Patty Cohen faithfully cheered her husband at his triathlon races, often pushing their two children in a stroller to the finish line so they could watch their daddy cross it. She was supportive of his grueling regimen and predawn bike rides. She nodded agreeably when he donned his newest wetsuit or shoes.
But she never understood Aaron Cohen’s passion. She couldn’t fathom why he subjected himself to such pain to achieve sweat-soaked goals measured in minutes or seconds.
“It didn’t seem like fun,” she said. “I just didn’t get it.”
Until he was gone.
Digital Access For Only $0.99
For the most comprehensive local coverage, subscribe today.
Two years after Aaron completed his first and only marathon, Cohen will run the Miami Half Marathon on Sunday as proof of the transformative power of running. Nearly two years after Aaron was killed by a hit-and-run driver on the Rickenbacker Causeway, she will run as a tribute to him.
It will be an emotional 13-mile journey as Cohen retraces the steps Aaron took in 2012. Lily, 5, and Aiden, 3, will cheer her at the finish. She expects to hear Aaron’s voice, too.
“In my head, he’ll be telling me to keep going,” she said. “This will be his chance to explain why he loved running. I can hear him say, ‘You understand, don’t you?’ ”
Cohen, 36, will be among the 25,000 people on Biscayne Boulevard moving forward for myriad reasons. Her story is one of healing. When Aaron died, it’s like she was shoved off a cliff and caught in a perpetual free-fall, flailing through her days as a working single mom and young widow.
“I was looking for a way to cope and to challenge myself,” she said. “Everything else going on in my life was so outlandish and crazy and difficult, but I didn’t choose that adversity. So I decided to take on something really hard and beat it.”
Running became a form of therapy for Cohen, who had always been active as an occasional scuba diver, skier and swimmer and former high school soccer player but never as an endurance athlete.
“To me, it seemed impossible to run even two miles,” she said. “But you never know what you can do until you want to do it or have to do it.”
She joined the weekend Coconut Grove group runs of Team FDC by Sole Runners, her husband’s former team, and was inspired by founder Ralph Fernandez de Castro and the camaraderie of the runners.
“Aaron was a very upbeat, social, competitive guy, and Patty is more of a shy person,” Fernandez de Castro said. “Joining our group helped her connect with Aaron and with people like herself, who are dealing with the loneliness of daily struggles. Our philosophy is to take it mile by mile, and apply that thinking to any self-doubt in your life.”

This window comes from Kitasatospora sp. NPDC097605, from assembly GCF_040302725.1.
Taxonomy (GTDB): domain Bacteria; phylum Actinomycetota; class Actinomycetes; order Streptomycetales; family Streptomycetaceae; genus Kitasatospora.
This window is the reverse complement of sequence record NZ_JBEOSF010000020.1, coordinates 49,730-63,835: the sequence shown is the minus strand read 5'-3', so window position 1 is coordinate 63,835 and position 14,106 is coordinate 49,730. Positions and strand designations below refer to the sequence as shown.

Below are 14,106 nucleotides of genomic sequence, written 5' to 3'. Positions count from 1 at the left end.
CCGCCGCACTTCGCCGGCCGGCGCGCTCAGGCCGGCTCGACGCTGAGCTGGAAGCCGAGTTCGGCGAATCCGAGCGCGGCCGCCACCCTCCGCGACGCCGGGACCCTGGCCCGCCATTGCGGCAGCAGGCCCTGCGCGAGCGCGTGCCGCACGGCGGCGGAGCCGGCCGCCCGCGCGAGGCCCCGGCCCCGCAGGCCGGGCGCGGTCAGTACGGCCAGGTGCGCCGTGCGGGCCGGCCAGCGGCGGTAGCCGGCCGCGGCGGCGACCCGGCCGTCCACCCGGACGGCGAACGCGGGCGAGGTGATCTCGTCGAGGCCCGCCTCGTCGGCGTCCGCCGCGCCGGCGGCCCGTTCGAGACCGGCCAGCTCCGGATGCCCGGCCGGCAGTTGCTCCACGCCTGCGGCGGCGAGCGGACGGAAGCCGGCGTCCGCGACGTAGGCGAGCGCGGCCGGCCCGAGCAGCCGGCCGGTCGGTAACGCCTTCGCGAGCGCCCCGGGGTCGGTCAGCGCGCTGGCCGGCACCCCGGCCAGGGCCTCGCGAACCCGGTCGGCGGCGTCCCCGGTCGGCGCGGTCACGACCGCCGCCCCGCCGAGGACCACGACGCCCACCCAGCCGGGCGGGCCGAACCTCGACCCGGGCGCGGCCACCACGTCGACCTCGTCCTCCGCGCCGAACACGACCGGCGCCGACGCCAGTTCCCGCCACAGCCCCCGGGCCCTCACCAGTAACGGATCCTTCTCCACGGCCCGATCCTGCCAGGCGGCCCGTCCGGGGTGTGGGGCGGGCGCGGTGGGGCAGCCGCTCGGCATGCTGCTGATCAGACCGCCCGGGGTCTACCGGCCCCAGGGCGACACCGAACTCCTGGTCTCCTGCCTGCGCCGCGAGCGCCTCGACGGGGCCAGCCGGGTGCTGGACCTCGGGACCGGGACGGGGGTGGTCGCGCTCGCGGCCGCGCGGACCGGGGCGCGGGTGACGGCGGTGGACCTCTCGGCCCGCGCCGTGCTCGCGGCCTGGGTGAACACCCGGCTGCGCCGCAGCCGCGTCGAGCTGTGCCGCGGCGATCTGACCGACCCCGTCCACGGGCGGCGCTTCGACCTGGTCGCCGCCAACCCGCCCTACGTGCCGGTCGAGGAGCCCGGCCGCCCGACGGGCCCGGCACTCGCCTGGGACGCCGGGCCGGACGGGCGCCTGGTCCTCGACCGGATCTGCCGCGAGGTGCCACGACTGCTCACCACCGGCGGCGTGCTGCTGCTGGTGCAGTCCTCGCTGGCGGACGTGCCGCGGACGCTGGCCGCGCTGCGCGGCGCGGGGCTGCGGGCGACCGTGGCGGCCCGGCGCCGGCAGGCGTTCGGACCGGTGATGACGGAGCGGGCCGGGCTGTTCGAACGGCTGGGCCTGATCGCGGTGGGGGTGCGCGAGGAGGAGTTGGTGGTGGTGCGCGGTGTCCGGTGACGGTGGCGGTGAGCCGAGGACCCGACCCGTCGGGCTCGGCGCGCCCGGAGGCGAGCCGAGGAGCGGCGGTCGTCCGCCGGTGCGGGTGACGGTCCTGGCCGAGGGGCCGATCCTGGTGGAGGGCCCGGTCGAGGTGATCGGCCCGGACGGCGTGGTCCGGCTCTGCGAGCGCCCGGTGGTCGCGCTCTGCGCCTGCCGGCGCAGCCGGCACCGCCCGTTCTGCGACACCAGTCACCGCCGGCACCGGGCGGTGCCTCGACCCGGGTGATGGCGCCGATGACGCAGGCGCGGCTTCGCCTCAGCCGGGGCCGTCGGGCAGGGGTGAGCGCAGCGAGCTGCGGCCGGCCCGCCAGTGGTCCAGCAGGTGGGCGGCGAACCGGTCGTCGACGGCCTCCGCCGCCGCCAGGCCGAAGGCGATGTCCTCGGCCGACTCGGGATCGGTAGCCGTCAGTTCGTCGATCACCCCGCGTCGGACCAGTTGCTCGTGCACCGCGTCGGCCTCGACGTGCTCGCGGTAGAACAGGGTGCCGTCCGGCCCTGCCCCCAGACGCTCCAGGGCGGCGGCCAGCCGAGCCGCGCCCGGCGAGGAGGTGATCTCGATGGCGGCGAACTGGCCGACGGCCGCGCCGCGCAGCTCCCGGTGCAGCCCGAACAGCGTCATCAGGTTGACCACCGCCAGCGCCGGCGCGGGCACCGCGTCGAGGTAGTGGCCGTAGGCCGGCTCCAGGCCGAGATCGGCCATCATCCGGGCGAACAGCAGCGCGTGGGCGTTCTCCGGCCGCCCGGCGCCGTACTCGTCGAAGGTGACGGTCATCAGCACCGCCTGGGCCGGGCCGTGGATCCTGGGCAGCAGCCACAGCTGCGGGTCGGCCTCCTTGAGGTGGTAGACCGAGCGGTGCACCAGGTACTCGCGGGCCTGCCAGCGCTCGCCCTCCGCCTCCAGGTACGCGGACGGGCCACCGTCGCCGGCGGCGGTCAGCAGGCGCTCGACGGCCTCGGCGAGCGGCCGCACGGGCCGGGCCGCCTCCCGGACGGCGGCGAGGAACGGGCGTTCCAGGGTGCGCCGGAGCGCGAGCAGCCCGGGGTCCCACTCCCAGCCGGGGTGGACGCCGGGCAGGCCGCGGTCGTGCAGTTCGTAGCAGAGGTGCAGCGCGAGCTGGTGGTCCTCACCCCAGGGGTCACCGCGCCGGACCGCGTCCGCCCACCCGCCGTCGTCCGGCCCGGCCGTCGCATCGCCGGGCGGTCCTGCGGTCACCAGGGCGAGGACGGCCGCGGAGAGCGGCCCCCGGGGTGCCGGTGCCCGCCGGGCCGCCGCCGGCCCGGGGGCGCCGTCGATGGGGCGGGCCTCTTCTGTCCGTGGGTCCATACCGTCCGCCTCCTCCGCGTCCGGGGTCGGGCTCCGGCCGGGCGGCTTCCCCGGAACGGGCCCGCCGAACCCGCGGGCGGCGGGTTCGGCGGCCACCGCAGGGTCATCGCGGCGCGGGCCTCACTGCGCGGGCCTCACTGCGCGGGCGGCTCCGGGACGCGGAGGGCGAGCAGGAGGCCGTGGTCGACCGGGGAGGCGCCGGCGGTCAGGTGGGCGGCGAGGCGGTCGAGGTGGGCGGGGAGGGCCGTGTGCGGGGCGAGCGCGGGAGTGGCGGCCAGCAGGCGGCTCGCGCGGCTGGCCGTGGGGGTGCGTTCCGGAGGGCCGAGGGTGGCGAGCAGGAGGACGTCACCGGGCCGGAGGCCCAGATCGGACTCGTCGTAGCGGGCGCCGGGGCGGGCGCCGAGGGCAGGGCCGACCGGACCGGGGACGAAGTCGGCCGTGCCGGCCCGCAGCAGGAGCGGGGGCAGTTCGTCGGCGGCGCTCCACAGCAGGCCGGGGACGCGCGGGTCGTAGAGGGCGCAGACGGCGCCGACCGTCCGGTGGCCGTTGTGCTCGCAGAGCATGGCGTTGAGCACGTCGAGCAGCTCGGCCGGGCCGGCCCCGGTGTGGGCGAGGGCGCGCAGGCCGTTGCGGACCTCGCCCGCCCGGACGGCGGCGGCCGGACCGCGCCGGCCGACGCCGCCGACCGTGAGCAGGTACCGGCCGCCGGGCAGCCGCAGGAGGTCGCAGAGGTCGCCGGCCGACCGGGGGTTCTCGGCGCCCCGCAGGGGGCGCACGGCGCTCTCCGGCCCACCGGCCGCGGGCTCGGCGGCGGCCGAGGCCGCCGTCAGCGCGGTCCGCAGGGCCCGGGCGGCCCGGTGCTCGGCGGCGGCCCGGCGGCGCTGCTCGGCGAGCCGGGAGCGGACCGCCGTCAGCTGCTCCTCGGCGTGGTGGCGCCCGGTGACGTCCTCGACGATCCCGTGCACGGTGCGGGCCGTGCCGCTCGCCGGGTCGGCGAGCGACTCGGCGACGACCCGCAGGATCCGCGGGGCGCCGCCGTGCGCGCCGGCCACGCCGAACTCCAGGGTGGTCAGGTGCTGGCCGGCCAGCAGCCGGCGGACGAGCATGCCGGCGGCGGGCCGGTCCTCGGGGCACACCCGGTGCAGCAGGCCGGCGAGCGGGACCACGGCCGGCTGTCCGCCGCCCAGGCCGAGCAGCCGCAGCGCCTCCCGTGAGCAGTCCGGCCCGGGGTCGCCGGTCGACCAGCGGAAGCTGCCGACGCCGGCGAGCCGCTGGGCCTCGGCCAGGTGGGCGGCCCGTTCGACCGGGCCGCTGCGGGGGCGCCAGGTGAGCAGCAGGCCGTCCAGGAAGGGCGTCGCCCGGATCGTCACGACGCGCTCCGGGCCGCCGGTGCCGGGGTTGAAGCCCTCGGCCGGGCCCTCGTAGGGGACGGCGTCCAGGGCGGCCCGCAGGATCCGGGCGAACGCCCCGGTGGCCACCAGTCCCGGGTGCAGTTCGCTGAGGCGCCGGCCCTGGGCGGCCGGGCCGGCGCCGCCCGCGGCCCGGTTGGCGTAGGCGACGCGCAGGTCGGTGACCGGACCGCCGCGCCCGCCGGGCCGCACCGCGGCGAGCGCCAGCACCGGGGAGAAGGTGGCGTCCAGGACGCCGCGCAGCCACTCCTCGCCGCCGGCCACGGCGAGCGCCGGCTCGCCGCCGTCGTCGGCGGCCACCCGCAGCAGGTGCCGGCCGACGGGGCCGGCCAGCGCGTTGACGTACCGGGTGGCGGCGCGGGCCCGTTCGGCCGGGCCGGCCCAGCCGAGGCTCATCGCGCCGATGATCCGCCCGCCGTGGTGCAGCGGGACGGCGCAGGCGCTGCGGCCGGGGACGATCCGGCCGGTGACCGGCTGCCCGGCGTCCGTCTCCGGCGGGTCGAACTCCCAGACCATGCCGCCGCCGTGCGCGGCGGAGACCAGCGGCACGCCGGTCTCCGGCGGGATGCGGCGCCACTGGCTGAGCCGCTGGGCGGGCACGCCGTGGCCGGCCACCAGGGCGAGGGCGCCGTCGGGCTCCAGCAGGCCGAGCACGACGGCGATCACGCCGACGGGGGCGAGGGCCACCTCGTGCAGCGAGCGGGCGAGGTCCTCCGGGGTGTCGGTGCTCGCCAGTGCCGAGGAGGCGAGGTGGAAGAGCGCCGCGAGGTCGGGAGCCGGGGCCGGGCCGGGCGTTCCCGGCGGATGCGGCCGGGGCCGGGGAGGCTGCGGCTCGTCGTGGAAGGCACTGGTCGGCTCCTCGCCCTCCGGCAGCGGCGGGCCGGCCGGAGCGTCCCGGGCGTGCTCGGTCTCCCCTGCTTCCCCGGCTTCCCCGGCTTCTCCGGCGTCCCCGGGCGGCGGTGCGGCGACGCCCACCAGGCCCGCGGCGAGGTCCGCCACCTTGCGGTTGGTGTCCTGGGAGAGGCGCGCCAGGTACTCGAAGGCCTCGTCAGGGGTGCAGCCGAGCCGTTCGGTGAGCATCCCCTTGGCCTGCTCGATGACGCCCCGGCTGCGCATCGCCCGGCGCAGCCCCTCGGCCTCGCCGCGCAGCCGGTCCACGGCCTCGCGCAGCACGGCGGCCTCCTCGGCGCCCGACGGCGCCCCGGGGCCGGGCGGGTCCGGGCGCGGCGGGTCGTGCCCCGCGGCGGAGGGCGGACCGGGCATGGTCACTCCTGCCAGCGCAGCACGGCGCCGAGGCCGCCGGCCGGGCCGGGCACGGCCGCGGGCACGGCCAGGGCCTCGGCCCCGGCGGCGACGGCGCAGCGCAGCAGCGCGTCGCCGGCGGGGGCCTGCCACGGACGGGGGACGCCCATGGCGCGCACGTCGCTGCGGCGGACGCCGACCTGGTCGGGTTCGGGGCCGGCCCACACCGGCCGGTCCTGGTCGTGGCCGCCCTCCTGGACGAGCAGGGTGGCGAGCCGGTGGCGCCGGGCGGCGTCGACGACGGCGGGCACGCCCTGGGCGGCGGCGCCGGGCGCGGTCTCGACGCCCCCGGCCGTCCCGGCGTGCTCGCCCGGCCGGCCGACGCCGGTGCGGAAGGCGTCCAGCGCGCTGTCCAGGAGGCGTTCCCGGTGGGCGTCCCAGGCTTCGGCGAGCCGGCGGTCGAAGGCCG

Fernandez de Castro was among the first to arrive at Ryder Trauma Center on Feb. 15, 2012, after Aaron and his cycling partner, Enda Walsh, were hit by Michele Traverso, who fled the scene. Back home in the Roads neighborhood, and ready to leave for her job as a bond trader at an investment bank, Cohen called Aaron’s cellphone at 6:48 a.m. to find out why he was late. A nurse answered.
Cohen rushed to Jackson Memorial Hospital, where the prognosis for Cohen, 36, who had sustained massive head trauma, was poor. As the day wore on, more than 100 friends came to lend support for Aaron, a charismatic Esserman car salesman. He died the next day.
Support for Cohen has never waned. Friends like the Walshes visit or babysit. There are barbecues — the kind Aaron enjoyed organizing. A bereavement group has been invaluable. Team FDC made a video of Aaron and held fundraisers for the family. Yet waves of sadness still consume Cohen.
“Grief does not go away,” she said while talking inside a home filled with dinosaur toys and children’s books. Artwork by Lily and Aiden lines the walls. A pink castle tent sits in one corner. Photos of Aaron are displayed on the refrigerator. “You learn to live with it. You’re less surprised every morning when he’s not here.”
“The kids will ask, ‘Who’s going to take care of me if you die? When are you going to die?’ Those are the real low times because they are so vulnerable and you’re forced to answer these metaphysical questions.”
Cohen, who grew up in Bronxville, N.Y., and Aaron, a speedskater and cyclist from Chicago, met at Skidmore College when they joined the polo team. He craved new adventures, and got serious about triathlons in 2009.
Cohen hopes to create a legacy for Aaron with the Aaron Cohen Life Protection Act, a bill that would impose tougher penalties on drivers who leave the scene of an accident. Florida law gives drunk drivers an incentive to take off and allow their blood alcohol levels to dissipate with the passage of time.
Police found evidence that Key Biscayne’s Traverso, on probation for cocaine charges, had been drinking but could not test him because he did not surrender until 18 hours after the collision. He was eventually sentenced to 364 days in jail and released after 264. The act, spearheaded by Walsh and triathlete Mickey Witt, advocates mandatory minimum terms of three to 10 years. Florida motorists were involved in 69,994 hit-and-run crashes in 2012, with an average of 35 per day in Miami-Dade.
“My family got a life sentence,” said Cohen, who goes to Tallahassee next week to work with legislators. “We would like to end Miami’s reputation as the hit-and-run capital.”
On Nov. 9, during a Team FDC training run, Cohen — for the first time — crossed the point on the bridge where Aaron was killed.
“It was a poignant day,” said Fernandez de Castro, his eyes tearing at the memory. “We gave her hugs at the base of the hill. At the top, she slowed down, grabbed my hand and squeezed it.”
On Sunday, Cohen will run not only for her late husband, but with him.
“He would have been way ahead of me,” she said. “But I think he’ll be proud of what I’ve learned through running.”